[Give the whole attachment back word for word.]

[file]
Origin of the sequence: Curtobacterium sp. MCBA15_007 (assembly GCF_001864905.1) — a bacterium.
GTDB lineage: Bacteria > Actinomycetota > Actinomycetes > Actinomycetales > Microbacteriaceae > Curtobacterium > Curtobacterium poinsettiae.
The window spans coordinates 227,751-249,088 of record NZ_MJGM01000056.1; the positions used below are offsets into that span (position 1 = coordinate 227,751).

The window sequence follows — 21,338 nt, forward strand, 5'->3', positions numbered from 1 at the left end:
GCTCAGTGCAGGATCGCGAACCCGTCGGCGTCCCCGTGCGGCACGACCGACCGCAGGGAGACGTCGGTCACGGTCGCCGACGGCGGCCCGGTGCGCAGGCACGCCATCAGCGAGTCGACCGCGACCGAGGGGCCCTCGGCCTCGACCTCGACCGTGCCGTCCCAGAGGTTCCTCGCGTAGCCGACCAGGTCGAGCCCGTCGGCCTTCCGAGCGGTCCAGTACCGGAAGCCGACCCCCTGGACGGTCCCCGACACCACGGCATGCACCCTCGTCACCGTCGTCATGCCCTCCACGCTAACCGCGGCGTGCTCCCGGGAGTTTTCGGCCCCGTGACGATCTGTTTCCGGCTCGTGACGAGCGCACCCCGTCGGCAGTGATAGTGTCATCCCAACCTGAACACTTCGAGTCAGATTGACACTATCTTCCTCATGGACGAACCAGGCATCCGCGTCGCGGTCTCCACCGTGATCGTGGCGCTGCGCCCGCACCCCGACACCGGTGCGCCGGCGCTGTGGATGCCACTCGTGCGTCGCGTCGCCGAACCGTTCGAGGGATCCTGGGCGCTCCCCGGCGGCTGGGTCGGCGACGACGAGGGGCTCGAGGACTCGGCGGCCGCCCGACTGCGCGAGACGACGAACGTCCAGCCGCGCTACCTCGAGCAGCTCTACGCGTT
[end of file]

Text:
Origin of the sequence: Curtobacterium sp. MCBA15_007 (assembly GCF_001864905.1) — a bacterium.
GTDB lineage: Bacteria > Actinomycetota > Actinomycetes > Actinomycetales > Microbacteriaceae > Curtobacterium > Curtobacterium poinsettiae.
The window spans coordinates 227,751-249,088 of record NZ_MJGM01000056.1; the positions used below are offsets into that span (position 1 = coordinate 227,751).

The window sequence follows — 21,338 nt, forward strand, 5'->3', positions numbered from 1 at the left end:
GCTCAGTGCAGGATCGCGAACCCGTCGGCGTCCCCGTGCGGCACGACCGACCGCAGGGAGACGTCGGTCACGGTCGCCGACGGCGGCCCGGTGCGCAGGCACGCCATCAGCGAGTCGACCGCGACCGAGGGGCCCTCGGCCTCGACCTCGACCGTGCCGTCCCAGAGGTTCCTCGCGTAGCCGACCAGGTCGAGCCCGTCGGCCTTCCGAGCGGTCCAGTACCGGAAGCCGACCCCCTGGACGGTCCCCGACACCACGGCATGCACCCTCGTCACCGTCGTCATGCCCTCCACGCTAACCGCGGCGTGCTCCCGGGAGTTTTCGGCCCCGTGACGATCTGTTTCCGGCTCGTGACGAGCGCACCCCGTCGGCAGTGATAGTGTCATCCCAACCTGAACACTTCGAGTCAGATTGACACTATCTTCCTCATGGACGAACCAGGCATCCGCGTCGCGGTCTCCACCGTGATCGTGGCGCTGCGCCCGCACCCCGACACCGGTGCGCCGGCGCTGTGGATGCCACTCGTGCGTCGCGTCGCCGAACCGTTCGAGGGATCCTGGGCGCTCCCCGGCGGCTGGGTCGGCGACGACGAGGGGCTCGAGGACTCGGCGGCCGCCCGACTGCGCGAGACGACGAACGTCCAGCCGCGCTACCTCGAGCAGCTCTACGCGTT